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A long-term efficiency North Star for software businesses
Note: this post assumes a working understanding of basic SaaS metrics/ratios/etc. If you need a refresher, check out SaaS Metrics 2.0 & SaaS P&L Refresher.
In light of slowing growth rates, cratering valuation multiples, and a steep decline in venture funding, startups are now prioritizing “efficient growth” over 2020-2021’s prevailing mantra of “growth at all costs”. Consequently, metrics/ratios that quantify what constitutes “efficient growth” (and what doesn’t) have become first class citizens in the board room and in investor pitches/fundraising conversations.
By now, most investors/operators have heard of the Efficiency Score (or Burn Multiple, if you flip the numerator and denominator) and the Magic Number as measures of capital & sales efficiency respectively (note: if you need a reminder, the equations are included in the Appendix of this piece). These are objectively great metrics that have helped many founders/operators better understand and operate their businesses, but I don’t think they paint the full picture when it comes to growth efficiency. I’d like to introduce another metric that deserves a place in the SaaS efficiency benchmarking lexicon: Operating Yield.
Operating Yield compares a company’s production of Net New ARR (NNARR) to its total expenses (cost of goods sold & operating expenses) for a given time period (monthly / quarterly / annually). In other words, the output states “for every dollar of cost to run the business, we generated x% of that figure in Net New ARR”.
If Operating Yield is high, it means that a business is adding a lot of Net New ARR/growing quickly relative to the costs of running the business (good)
If Operating Yield is low, it means that growth/Net New ARR is low relative to the costs of running the business (bad)
Here’s an example of calculating Operating Yield using a made-up SaaS company:
I like this metric for several reasons:
You can use it on any/every SaaS business — A key limitation of the Efficiency Score/Burn Multiple is that you can’t use it on profitable companies, and therefore can't compare profitable companies to unprofitable ones. It also becomes less relevant/useful as companies scale beyond early-stage. Operating Yield can be used on any SaaS business, regardless of its profitability, and remains a valuable measure of growth efficiency throughout the company’s lifetime.
It forces apples-to-apples standardization and is hard to game — Measures like the Magic Number can be calculated in various ways that bias/skew its output. A couple specific examples of common calculation disparities in the Magic Number include: gross margin weightingvs. not gross margin weighting Net New ARR in the numerator, and including all S&M costs vs. excluding "non-direct" S&M costs in the denominator. In contrast, by comparing NNARR to Total Expenses, Operating Yield incorporates all costs regardless of where/how they're categorized on the P&L and eliminates most types of gaming/bias.
It’s the best all-around abstraction for growth efficiency — One helpful framework for understanding SaaS businesses is to think of them as factories that produce boxes (customer contracts) that print money at regular intervals. In this metaphor, Operating Yield measures the relationship between how many boxes the factory produces & how much money those boxes are printing annually (NNARR), against the overall cost to run the factory (Total Expenses). In my opinion, those are the two best variables to compare to understand growth efficiency. The Burn Multiple helps answer the question “am I burning too much?”, and the Magic Number helps answer “is my S&M spend efficient?” — but neither answer “is my business as a whole efficiently growing (i.e. producing Net New ARR)?” Operating Yield does just that!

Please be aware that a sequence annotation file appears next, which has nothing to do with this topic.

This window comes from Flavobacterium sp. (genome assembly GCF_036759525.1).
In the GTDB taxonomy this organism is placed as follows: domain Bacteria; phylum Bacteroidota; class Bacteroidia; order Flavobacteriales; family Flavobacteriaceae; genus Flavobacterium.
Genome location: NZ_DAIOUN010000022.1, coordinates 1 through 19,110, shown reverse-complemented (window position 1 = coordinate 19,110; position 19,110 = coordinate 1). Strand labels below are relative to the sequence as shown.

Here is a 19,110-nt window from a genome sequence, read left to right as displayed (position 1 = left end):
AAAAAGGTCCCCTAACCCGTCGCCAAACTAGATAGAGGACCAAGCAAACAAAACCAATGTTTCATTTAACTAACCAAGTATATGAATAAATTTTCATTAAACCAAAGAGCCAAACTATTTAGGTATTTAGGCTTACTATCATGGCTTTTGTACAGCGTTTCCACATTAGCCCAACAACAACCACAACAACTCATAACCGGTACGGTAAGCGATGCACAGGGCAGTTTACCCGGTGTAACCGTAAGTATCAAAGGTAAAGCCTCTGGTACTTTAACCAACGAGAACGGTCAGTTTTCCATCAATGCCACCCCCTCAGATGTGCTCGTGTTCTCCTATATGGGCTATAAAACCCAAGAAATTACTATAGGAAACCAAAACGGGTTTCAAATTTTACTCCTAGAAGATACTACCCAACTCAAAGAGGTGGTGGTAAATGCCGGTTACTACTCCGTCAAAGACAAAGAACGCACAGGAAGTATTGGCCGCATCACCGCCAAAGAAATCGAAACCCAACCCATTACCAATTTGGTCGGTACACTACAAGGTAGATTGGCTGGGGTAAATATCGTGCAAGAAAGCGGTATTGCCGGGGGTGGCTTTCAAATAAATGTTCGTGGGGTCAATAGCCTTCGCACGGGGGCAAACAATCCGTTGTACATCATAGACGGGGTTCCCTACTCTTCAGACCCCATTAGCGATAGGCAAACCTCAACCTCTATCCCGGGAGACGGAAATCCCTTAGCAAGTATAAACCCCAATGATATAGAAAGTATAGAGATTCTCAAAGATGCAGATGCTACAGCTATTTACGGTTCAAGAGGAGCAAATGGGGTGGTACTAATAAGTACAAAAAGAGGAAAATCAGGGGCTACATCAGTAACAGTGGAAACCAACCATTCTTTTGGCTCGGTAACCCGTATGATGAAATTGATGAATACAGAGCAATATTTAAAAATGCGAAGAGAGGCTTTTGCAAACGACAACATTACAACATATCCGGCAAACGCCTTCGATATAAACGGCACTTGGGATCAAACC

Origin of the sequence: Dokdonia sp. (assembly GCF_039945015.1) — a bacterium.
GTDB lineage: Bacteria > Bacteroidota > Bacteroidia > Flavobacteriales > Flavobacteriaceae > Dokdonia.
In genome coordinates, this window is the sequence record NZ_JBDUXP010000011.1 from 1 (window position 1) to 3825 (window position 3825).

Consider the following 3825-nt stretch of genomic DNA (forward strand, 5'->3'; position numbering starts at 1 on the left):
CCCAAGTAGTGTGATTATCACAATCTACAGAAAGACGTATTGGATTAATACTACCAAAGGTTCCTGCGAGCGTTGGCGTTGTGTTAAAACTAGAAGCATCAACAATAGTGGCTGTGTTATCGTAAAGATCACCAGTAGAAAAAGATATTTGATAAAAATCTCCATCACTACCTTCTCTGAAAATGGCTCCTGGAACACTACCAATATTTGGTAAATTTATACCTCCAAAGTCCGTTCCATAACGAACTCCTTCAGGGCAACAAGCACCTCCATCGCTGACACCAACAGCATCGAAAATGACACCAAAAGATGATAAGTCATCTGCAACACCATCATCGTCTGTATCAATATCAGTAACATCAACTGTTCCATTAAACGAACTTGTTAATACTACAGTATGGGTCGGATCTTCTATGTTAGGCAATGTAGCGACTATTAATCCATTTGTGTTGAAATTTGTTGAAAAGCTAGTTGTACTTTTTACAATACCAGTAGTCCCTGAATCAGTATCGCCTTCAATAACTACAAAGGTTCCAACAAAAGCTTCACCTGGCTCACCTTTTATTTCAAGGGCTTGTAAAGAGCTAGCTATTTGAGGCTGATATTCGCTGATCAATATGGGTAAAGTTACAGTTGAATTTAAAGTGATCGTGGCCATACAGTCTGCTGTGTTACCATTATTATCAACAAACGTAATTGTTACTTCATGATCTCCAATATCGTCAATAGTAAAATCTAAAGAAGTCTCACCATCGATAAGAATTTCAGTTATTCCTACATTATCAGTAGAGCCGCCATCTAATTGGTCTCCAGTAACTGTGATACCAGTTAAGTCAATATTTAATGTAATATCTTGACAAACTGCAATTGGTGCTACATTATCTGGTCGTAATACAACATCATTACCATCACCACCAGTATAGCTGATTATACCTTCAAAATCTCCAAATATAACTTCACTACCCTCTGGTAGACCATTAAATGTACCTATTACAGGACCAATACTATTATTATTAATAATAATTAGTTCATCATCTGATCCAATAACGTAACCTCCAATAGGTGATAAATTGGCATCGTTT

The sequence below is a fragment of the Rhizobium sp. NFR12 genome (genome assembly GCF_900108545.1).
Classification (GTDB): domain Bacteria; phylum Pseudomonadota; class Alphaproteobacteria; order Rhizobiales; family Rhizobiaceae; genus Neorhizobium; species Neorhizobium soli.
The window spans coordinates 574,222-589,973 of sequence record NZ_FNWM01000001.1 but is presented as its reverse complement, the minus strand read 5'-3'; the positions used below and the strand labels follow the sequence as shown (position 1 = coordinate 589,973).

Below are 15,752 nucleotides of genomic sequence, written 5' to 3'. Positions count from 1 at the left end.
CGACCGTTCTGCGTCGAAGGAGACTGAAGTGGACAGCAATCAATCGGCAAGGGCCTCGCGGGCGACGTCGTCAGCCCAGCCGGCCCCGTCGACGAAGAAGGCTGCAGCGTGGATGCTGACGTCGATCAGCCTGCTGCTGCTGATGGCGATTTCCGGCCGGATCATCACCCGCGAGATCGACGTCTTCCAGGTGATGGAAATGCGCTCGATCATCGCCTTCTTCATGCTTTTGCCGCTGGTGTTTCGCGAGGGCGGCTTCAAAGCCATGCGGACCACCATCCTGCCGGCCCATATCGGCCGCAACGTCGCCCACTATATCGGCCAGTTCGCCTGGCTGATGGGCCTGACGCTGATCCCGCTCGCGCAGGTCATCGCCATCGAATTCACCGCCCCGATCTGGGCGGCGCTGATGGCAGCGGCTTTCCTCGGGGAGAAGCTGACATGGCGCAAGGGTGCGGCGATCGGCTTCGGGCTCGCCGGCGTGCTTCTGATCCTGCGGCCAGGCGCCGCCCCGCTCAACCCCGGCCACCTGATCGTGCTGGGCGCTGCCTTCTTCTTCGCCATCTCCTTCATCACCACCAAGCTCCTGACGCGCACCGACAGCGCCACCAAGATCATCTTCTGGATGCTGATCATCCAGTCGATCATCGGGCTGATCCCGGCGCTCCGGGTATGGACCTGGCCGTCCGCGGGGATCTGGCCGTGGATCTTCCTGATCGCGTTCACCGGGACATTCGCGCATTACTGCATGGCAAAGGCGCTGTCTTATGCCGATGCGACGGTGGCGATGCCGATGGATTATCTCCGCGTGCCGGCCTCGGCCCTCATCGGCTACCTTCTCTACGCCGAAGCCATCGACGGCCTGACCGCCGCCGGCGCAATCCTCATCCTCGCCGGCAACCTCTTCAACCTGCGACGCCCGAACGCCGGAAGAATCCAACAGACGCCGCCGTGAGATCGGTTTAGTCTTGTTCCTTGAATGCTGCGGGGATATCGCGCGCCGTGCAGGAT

For a deeper dive into the “SaaS-business-as-annuity-factory” framework and why it fits so well with Operating Yield, please scroll down to the “Appendix — Annuity Factories” section.
Public Comps & Benchmarks
Now that we’ve established what Operating Yield is & why its valuable, the question remains: what is “good” operating yield vs. “bad”? To answer that question, I asked my friends over at Meritech — who maintain a high quality set of public comps & benchmarking data here — if they could provide an Operating Yield benchmarking dataset for the publicly traded cloud businesses they track. They graciously obliged:
The above data is as of Calendar Q4 2022 and measures the Last 12 Months (LTM) NNARR and Total Expenses for each company. We used LTM instead of measuring a single quarter in order to filter out potential seasonality and/or one-time spikes/irregularities in any of the businesses.
As you can see, the data is pretty clear-cut, and using it we can segment the results into the following buckets:
As of 5/10/2023, public companies with >30% LTM Operating Yield traded at an average of 10.0x EV/ARR, companies between 15-30% traded at 6.3x EV/ARR, and companies <15% traded at 4.2x EV/ARR.
I’ll caveat by saying that the above benchmarks are based off of one point in time (LTM as of Q4 2022), so consider these loosely held rules of thumb. I encourage other firms with lots of data to create their own Operating Yield benchmarks to compare to this and I can update this piece to include those here or link to your own post.
Update: After initially posting this piece, my friend Arye Lifshitz provided me some incremental analysis illustrating that at least as of 5/10/2023, Operating Yield has a higher correlation to valuation multiple for public SaaS businesses than Y/Y ARR growth" or “Rule of X” (Growth + FCF Margin).
The 3-legged Stool of Efficiency
With Magic Number, Efficiency Score, and now Operating Yield at our disposal, our growth efficiency toolkit is complete.
Magic Number: measures Net New ARRproduction relative to S&M
Efficiency Score: measures Net New ARR production relative to Burn